Ch0106

# Ch0106 - Chapter 6 One-Dimensional Motion(Motion Along a...

This preview shows pages 1–3. Sign up to view the full content.

This preview has intentionally blurred sections. Sign up to view the full version.

View Full Document
This is the end of the preview. Sign up to access the rest of the document.

Unformatted text preview: Chapter 6 One-Dimensional Motion (Motion Along a Line): Definitions and Mathematics 30 6 One-Dimensional Motion (Motion Along a Line): Definitions and Mathematics A mistake that is often made in linear motion problems involving acceleration, is using the velocity at the end of a time interval as if it was valid for the entire time interval. The mistake crops up in constant acceleration problems when folks try to use the definition of average velocity t x Δ Δ = v in the solution. Unless you are asked specifically about average velocity, you will never need to use this equation to solve a physics problem. Avoid using this equation—it will only get you into trouble. For constant acceleration problems, use the set of constant acceleration equations provided you. Here we consider the motion of a particle along a straight line. The particle can speed up and slow down and it can move forward or backward but it does not leave the line. While the discussion is about a particle (a fictitious object which at any instant in time is at a point in space but has no extent in space—no width, height, length, or diameter) it also applies to a rigid body that moves along a straight line path without rotating, because in such a case, every particle of the body undergoes one and the same motion. This means that we can pick one particle on the body and when we have determined the motion of that particle, we have determined the motion of the entire rigid body. So how do we characterize the motion of a particle? Let’s start by defining some variables: t How much time t has elapsed since some initial time. The initial time is often referred to as “the start of observations” and even more often assigned the value 0. We will refer to the amount of time t that has elapsed since time zero as the stopwatch reading. A time interval Δ t (to be read “delta t”) can then be referred to as the difference between two stopwatch readings. x Where the object is along the straight line. To specify the position of an object on a line, one has to define a reference position (the start line) and a forward direction. Having defined a forward direction, the backward direction is understood to be the opposite direction. It is conventional to use the symbol x to represent the position of a particle. The values that x can have, have units of length. The SI unit of length is the meter. (SI stands for “Systeme International,” the international system of units.) The symbol for the meter is m. The physical quantity x can be positive or negative where it is understood that a particle which is said to be minus five meters forward of the start line (more concisely stated as x = −5 m) is actually five meters behind the start line. Chapter 6 One-Dimensional Motion (Motion Along a Line): Definitions and Mathematics 31 v How fast and which way the particle is going—the velocity 1 of the object. Because we are considering an object that is moving only along a line, the “which way” part is either...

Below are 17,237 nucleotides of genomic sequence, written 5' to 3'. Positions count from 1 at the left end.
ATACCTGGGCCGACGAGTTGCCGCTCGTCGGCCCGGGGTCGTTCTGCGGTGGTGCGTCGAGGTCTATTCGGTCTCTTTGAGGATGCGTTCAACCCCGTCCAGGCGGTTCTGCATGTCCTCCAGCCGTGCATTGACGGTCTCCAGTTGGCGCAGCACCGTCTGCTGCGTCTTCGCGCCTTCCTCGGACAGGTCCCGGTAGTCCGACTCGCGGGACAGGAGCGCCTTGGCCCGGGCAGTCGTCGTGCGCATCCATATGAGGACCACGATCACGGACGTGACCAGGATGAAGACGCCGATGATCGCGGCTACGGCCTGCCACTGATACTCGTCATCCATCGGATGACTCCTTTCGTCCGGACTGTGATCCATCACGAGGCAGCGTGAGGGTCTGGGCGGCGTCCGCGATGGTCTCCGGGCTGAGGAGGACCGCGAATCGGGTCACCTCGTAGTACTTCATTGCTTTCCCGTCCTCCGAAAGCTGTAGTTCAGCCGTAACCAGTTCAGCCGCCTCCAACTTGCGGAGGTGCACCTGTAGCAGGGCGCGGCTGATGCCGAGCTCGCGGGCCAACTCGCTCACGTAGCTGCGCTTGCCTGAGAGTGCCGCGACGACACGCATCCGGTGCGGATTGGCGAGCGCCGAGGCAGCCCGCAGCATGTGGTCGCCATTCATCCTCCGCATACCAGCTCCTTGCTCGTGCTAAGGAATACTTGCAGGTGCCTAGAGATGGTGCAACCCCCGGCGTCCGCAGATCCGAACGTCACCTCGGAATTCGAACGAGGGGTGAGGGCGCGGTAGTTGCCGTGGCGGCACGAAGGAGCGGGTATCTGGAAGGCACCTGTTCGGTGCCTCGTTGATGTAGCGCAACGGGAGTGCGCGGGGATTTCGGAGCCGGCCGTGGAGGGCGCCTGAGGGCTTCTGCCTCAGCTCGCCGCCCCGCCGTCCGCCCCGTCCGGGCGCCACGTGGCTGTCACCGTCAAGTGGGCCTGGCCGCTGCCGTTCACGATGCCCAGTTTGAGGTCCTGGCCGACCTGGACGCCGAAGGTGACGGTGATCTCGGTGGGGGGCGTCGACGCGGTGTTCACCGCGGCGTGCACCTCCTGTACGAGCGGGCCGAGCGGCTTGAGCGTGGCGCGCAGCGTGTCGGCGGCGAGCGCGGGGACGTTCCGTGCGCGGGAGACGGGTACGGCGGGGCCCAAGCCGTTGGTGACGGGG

View Full Document

{[ snackBarMessage ]}

### Page1 / 9

Ch0106 - Chapter 6 One-Dimensional Motion(Motion Along a...

This preview shows document pages 1 - 3. Sign up to view the full document.

View Full Document
Ask a homework question - tutors are online